As seen in Tables II and III, fast disintegration times were achieved with formulations of a smaller particle size (F2 and F5). These results show the importance of the contact surface for this parameter. Scanning electron micrographs support this thesis, revealing a rather porous surface of these granules compared with other formulations (Figure 3). The worst performance in this parameter was achieved by formulation F6 due to its high particle size (Table II) and its more compact surface, which hinders water penetration (Figure 3).

Water sorption assay

The sorption isotherms were drawn by determining the equilibrium moisture content for the dried extract and the developed formulations at different relative humidities after 1 week at 25 °C (Figure 5).

Figure 5
Sorption isotherms of Maytenus ilicifolia dried extract and formulations of effervescent granules (F1, F2, F3, F4, F5, F6, F7 and F8) obtained from the factorial design.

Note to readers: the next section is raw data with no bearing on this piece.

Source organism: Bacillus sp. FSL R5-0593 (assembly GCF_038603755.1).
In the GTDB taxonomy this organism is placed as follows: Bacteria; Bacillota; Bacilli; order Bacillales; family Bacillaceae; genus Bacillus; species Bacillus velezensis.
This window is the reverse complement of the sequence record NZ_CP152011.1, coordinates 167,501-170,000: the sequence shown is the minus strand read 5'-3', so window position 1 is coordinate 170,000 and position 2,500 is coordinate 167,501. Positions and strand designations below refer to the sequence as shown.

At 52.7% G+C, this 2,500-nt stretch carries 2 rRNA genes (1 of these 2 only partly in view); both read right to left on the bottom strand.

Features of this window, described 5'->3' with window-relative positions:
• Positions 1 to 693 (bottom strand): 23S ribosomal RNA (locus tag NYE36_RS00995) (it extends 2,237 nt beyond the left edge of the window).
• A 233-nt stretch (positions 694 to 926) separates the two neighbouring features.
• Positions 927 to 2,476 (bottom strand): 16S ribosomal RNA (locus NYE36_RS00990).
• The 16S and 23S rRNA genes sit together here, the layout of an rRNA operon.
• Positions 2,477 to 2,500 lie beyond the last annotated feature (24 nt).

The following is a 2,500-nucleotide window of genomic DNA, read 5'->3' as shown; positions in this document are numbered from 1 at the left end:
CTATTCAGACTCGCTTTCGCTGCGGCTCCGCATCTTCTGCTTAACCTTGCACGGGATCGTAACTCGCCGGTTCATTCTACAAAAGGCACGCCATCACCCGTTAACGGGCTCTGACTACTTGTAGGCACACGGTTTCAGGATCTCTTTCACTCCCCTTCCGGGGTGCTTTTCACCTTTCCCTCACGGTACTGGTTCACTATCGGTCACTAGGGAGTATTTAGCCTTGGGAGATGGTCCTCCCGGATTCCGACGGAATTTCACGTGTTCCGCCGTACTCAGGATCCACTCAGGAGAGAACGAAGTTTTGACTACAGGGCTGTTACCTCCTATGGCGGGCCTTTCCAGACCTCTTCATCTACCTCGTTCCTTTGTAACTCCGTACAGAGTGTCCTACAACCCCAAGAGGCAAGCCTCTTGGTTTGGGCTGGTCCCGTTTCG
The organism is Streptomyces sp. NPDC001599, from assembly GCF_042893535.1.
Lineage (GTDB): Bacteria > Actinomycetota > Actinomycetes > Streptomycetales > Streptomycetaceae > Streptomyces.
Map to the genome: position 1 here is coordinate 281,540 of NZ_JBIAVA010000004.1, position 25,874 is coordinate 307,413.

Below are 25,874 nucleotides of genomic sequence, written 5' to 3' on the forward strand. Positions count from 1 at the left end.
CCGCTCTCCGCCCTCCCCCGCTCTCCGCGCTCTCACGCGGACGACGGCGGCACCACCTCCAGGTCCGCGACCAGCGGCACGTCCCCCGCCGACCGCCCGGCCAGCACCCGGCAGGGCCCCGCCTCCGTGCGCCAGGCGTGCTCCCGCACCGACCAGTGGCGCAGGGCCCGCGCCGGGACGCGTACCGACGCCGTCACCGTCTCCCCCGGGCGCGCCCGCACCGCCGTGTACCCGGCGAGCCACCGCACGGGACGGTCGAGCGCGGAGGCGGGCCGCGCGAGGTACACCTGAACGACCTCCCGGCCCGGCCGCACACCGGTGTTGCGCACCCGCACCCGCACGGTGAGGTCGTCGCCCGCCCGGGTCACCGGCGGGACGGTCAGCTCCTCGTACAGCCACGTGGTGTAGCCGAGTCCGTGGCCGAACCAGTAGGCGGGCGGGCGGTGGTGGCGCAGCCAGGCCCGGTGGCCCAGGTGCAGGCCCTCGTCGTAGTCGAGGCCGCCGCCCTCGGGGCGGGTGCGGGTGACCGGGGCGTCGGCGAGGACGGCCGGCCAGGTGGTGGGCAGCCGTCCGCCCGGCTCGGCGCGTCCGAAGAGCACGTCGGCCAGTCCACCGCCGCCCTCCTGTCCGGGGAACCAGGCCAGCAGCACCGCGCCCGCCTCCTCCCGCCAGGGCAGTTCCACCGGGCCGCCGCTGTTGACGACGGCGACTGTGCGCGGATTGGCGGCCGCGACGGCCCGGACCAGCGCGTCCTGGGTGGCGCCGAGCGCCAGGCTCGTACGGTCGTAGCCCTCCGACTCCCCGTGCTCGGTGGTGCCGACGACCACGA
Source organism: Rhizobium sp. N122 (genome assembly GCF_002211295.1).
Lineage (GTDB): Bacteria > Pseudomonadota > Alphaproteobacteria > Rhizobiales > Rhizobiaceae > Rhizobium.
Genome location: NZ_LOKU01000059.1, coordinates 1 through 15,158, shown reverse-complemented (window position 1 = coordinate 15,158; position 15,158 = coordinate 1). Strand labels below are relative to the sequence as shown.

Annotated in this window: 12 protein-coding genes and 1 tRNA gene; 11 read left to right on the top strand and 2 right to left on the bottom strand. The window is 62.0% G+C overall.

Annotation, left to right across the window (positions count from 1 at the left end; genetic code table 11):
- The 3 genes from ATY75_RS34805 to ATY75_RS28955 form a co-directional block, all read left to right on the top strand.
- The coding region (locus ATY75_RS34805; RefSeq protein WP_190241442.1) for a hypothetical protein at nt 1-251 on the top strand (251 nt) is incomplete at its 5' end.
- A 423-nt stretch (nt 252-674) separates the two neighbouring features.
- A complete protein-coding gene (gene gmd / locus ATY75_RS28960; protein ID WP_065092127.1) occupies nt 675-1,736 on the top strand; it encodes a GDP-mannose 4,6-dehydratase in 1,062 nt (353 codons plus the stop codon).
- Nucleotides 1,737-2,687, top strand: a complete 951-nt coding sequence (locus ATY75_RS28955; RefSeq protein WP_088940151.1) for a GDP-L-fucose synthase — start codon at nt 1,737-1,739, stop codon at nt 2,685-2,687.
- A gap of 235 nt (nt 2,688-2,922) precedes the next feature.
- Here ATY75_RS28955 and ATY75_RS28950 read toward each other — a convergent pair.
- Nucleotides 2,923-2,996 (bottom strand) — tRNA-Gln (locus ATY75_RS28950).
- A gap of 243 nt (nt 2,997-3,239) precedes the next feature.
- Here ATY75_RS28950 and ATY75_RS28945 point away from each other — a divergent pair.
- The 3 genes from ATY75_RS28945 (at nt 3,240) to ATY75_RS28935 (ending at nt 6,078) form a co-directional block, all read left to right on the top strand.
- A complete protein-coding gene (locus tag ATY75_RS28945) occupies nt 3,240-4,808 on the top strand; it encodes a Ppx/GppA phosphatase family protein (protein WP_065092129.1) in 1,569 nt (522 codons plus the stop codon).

The dried extract of Maytenus ilicifolia demonstrated a moderately hygroscopic profile according to the Callahan classification (Callahan et al., 1982CALLAHAN, J.C.; CLEARY, G.W. , ELEFANT, M.; KAPLAN, G.; KENSLER, T.; NASH, R.A. Equilibrium moisture content of pharmaceutical excipients. Drug Dev. Ind. Pharm., v.8, p.355-369, 1982.), in agreement with other studies with vegetal materials (Alves et al., 2011ALVES, V.M.L.; SÁ-BARRETO, L.C.L.; SOUZA, G.H.B.; CUNHA-FILHO, M.S.S. Co-processed extracts of Cassia angustifolia and Maytenus ilicifolia for production of high load tablets. Rev. Bras. Farmacogn., v.21, p.510-517, 2011.; Souza et al., 2007SOUZA, T.P.; MARTÍNEZ-PACHECO, R.; GÓMEZ-AMOZA, J.L.; PETROVICK, P.R. Eudragit E as excipient for production of granules and tablets from Phyllanthus niruri L spraydried extract. AAPS Pharm. Sci. Tech., v.8, p.E54-E60, 2007.).